“Everything around you that you call life, was made up by people that were no smarter than you. And you can change it, you can influence it, you can build your own things that other people can use.” – Steve Jobs
“I finally cracked it.” – Steve Jobs
Apple has made some pretty big moves lately.
First, the iPhone5 launched a few weeks ago, shattering iPhone4S sales numbers by selling a million more units (5 MM 5’s compared to 4 MM 4S’s) over the launch weekend. All eyes are now turning to the anticipated imminent announcement of the latest member of the iOS family, an “iPad Mini.” (A product I previously felt was useless, but now – after living with an iPhone5 for two weeks and an iPad2 for 18+ months – feel there is room for in the line-up. The iPhone5’s screen is not quite big enough and the iPad not quite portable enough. An iPad Mini could fit that Goldilocks’ “just right��� wheelhouse right in the middle.)
And many people are still been hyping and claiming that Apple’s “next big thing” will be an Apple TV. (I don’t believe this. In fact, I’ve already written 10 reasons why I’m not betting on an Apple TV, so I won’t rehash them here.)
In fact, I don’t feel that a phone or another incarnation of the iPad or any other current “iDevice” will be truly be Apple’s next BIG thing.
No. Instead I’d like to offer an alternative postulation for the next BIG product from the largest company in the world. One that I think they could reinvent, own the market for and use to expose an entirely new demographic to the Apple “it just works” culture.
First, Apple does nothing small. They do things on the million or – in the case of iTunes – BILLION units scale. They are never going to be able to sell that many TVs. The market is too established, and even the coolest TV in the history of TVs – with a corresponding Apple price point – is only going to be able to sell *so* many sets. And people don’t view televisions with the annual ditch-and-upgrade mentality of phone, tablets and computers meaning the vast majority of TV owners won’t abandon a relatively new HD set just to purchase an Apple branded one.
No, the place where Apple can dominate the market will be an entirely new product category for them. (Yes, I realize that TV also fits this bill.) Just as they reimagined music players, music delivery, phones, and tablets, Apple could branch out and take over energy management. Specifically, lighting controls – dimmers and switches – and HVAC (thermostat) control.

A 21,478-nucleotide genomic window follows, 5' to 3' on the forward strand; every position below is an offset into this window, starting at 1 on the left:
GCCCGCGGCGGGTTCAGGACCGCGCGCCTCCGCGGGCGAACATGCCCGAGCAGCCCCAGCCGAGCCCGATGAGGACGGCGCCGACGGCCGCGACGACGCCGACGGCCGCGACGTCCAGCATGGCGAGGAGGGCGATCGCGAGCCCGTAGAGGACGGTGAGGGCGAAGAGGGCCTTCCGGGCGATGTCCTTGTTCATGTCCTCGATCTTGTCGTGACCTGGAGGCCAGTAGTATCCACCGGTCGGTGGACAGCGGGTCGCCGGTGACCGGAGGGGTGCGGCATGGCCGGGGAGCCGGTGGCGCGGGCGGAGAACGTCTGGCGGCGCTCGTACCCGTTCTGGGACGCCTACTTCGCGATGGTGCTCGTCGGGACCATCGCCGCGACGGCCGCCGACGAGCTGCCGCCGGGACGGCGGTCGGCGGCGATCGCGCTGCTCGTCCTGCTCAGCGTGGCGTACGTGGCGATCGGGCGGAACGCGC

Imagined Apple Dimmer courtesy Matt D Scott, Omega Audio/Video.
Now, you might not think that a dimmer is sexy enough for Apple to be interested. But you know what else didn’t use to be sexy? Computers. Or music players. Or phones. But Apple has made a pretty fair penny focusing on those products.
Further proof that there is room in this market and that these products can be sexy is the Nest. An ex-Apple employee creates a slickly redesigned thermostat – Nest – last year and the industry went gaga. All of the trade and tech pubs gushed over how amazing this was and how it reinvented an entire category, actually getting people excited about a device they only previously considered when it was too hot or cold. Now imagine if Nest had *actually* been an Apple thermostat. With all the power, branding, support, design and integration behind it?
But ultimately, you know what IS sexy to Apple? Profits and market leading.
Look at the potential market; hundreds of millions of existing homes, each with dozens of light switches and one or more thermostats. The vast majority of which are outfitted with technology that hasn’t changed much since the ‘50s. All of which are ripe to be retrofitted and upgraded with cool new tech. That is a *massive* potential for explosive growth. (Ex-CEDIA chairman, Utz Baldwin, thinks so too, as his new company, Ube, is looking to play in this same arena.)